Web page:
The Harvard players celebrated and pointed to their fans as the TV cameras gazed admiringly upon the champs as they whooped it up after the buzzer sounded on yet another banner season for the Ivy’s newest dynasty. Meanwhile, silent Yale fans gritted their teeth, the inhumanity of their arch rival celebrating on their home court too much to bear. Tommy Amaker happily took in the moment, pointing to the stands and clapping briefly before moving swiftly and purposefully toward his team, directing them to the locker room. The message was clear. Winning the Ivy (again) is a great accomplishment, but Harvard’s work is not done. The Crimson have an eye on bigger things.
After a dominant performance like Friday’s, who can blame them? Harvard came out fast, capitalizing on great interior cuts and passes that led to several two-handed slams by Steve Moundou-Missi and Kyle Casey, to take a 14-2 lead on the home team. Yale fought back behind Sears, cutting the deficit to seven with a little over a minute to go before the break, but Brandyn Curry knocked down two backbreaking threes to push it back out to 13 as the half arrived. Harvard 36, Yale 23.
In the second half, Harvard continued to spread around the scoring while Yale couldn’t find its shooting touch. After a Curry layup with under 10 minutes to go put the Cantabs up 52-35, the game looked to be out of hand. But Yale stormed back with a 13-5 run of its own, capped by a ferocious dunk from Justin Sears that energized the New Haven faithful.
Down the stretch though, the difference between the two squads was stark. Harvard’s experienced leaders stepped up and knocked down a big shot every time they needed one. On the other end, Yale fought hard, hustling for offensive rebounds and making a late run, but the Dawgs couldn’t get over the hump with a big shot. The 0-14 shooting from beyond the arc was too much to overcome. Sears, even with all the attention paid to him by Harvard’s determined defense, was magnificent, going for 28 points on 11-16 FG. The rest of the Elis could only muster 7 FGs. In the final minutes, a Chambers 3 put Harvard on the verge and Rivard’s wing trifecta got the party officially started for the Crimson.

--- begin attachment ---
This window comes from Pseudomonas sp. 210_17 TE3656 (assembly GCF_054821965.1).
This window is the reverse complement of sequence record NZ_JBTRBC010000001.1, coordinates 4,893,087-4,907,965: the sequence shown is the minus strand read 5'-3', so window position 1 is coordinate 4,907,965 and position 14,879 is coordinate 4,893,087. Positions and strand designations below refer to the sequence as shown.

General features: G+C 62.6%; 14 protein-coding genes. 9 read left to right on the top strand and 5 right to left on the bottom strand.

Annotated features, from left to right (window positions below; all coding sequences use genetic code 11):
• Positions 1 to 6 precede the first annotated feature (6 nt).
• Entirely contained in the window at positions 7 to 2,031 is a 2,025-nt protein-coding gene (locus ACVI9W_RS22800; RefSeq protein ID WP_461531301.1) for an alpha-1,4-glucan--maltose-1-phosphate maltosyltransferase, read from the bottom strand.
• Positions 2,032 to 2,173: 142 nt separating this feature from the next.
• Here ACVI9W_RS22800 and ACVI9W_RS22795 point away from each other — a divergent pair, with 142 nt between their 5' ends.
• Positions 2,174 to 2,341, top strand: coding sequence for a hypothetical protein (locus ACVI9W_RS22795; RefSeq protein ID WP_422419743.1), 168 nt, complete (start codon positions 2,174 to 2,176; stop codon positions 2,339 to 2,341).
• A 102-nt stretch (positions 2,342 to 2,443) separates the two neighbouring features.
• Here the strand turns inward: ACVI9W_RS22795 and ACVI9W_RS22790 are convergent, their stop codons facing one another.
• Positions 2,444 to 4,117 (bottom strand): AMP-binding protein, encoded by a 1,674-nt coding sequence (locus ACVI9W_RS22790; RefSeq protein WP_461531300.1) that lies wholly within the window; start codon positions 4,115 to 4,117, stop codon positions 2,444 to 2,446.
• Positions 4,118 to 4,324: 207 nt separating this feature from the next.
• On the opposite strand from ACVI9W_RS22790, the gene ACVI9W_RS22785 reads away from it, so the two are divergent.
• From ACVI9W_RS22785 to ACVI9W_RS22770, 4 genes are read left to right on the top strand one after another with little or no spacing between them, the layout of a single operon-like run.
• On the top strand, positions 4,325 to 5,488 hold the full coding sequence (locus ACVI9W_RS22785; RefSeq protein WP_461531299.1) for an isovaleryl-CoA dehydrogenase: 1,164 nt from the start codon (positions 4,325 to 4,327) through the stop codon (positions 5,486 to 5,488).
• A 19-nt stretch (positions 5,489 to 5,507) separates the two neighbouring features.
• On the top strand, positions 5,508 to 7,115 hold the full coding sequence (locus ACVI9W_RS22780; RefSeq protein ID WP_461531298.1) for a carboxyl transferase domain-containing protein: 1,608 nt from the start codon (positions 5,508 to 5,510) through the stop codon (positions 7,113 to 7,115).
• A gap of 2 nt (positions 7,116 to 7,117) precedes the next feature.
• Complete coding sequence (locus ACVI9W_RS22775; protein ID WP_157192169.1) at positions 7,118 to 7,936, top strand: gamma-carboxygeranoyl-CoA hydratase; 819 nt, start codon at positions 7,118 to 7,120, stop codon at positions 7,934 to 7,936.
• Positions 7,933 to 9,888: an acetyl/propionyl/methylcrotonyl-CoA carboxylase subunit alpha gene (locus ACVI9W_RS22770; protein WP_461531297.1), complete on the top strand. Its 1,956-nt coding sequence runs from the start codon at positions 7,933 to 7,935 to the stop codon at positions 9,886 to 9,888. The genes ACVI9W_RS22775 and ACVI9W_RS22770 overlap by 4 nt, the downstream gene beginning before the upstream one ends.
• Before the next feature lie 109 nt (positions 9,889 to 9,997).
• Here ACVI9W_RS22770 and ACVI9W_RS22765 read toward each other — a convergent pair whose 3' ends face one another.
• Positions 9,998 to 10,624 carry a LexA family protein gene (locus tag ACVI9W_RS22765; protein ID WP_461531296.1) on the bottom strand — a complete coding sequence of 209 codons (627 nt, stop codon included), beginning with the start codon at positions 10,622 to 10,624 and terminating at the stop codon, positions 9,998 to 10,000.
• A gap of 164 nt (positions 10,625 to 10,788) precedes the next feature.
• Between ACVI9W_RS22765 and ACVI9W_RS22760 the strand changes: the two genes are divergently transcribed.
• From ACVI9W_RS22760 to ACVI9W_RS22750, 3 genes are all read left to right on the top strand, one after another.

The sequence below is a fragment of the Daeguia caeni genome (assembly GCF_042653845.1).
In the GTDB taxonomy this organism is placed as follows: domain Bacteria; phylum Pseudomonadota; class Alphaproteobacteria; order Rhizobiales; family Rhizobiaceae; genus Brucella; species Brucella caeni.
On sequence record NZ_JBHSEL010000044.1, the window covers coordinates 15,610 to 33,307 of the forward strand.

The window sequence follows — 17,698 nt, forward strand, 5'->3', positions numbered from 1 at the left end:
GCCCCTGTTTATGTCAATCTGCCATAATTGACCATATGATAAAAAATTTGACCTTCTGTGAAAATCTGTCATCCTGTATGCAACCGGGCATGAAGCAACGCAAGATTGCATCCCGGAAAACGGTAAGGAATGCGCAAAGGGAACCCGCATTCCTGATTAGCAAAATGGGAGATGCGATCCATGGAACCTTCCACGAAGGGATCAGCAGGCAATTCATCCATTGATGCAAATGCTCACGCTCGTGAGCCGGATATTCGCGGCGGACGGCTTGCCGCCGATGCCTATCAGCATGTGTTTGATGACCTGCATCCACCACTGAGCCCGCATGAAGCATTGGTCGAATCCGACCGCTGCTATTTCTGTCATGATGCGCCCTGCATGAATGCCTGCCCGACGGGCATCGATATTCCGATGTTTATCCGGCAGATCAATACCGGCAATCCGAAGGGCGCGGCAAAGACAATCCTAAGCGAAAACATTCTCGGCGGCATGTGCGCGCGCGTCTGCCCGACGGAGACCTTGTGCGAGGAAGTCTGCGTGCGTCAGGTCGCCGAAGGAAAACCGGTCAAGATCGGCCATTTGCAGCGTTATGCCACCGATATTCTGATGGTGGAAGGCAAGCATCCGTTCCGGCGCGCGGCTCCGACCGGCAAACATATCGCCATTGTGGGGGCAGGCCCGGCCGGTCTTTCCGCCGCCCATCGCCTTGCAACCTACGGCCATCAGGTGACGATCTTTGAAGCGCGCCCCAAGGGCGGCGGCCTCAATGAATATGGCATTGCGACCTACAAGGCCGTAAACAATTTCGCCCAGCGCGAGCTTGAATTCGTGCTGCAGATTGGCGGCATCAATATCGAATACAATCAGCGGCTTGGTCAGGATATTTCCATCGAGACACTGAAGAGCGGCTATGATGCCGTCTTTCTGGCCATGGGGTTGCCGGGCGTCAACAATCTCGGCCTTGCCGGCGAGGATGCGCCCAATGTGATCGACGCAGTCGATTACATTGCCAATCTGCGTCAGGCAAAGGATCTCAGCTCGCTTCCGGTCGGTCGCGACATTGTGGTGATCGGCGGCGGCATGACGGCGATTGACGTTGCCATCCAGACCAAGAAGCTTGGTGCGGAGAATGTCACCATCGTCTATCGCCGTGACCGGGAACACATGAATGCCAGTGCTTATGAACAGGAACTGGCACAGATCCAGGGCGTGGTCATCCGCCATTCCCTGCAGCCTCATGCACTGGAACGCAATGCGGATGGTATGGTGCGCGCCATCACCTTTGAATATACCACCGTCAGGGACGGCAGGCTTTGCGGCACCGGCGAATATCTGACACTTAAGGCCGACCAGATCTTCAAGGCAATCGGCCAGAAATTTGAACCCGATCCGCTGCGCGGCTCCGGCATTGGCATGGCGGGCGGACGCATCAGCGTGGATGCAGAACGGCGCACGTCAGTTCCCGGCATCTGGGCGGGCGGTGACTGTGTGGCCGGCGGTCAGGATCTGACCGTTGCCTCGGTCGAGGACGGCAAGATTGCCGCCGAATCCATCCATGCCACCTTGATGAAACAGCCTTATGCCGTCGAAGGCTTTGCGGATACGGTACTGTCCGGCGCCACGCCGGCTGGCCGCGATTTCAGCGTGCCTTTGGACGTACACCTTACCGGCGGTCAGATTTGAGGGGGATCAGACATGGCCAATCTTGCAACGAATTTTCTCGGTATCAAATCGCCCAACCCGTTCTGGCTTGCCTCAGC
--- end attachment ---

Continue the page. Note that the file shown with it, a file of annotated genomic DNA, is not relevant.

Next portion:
“When teamwork is the destination, victory happens along the way,” said Amaker in the post-game press conference. Cliche—sure—but this team really does embody that sentiment. With enough talent to fill two top-half Ivy rosters, they’ve consistently foregone individual accomplishments, statistics, and accolades in pursuit of a title.
On any given night, the Crimson will have a different weapon take charge based on what the opponent is taking away. It starts with Wes Saunders and Chambers, but if you don’t focus inside, you’ll get burned by Moundou-Missi. Try to get physical and you’ll have to deal with Kyle Casey. If you collapse on him, Laurent Rivard is going to have a field day on the perimeter. If you manage to contain those five and you want to get some subs in for your exhausted starters, you may have to deal with an All-Ivy guard off the bench in Brandyn Curry. What a nightmare for other Ivy coaches.
When asked how the rest of the league can catch Harvard next year, James Jones looked overwhelmed, “Be better? I don’t know. They’re so deep.”
And really, that’s been the message for the Harvard team all year: focus on preparing well—as a team—and the results will follow. Ever since the lone blemish on the Crimson resume occurred back at Lavietes on February 8th, Harvard’s looked like a different team, playing a different game, than the rest of the league. James Jones agreed, “Defensively, they were awesome. We were able to score tonight— mainly because of Justin Sears. But they did seem like a different team—defensively [compared to last time the two teams met].”
Harvard will try to carry that defensive intensity over into tonight’s regular season finale at shorthanded Brown, and then they’ll find out if they get to play a little closer to home this year when the brackets are unveiled on Selection Sunday on March 16th.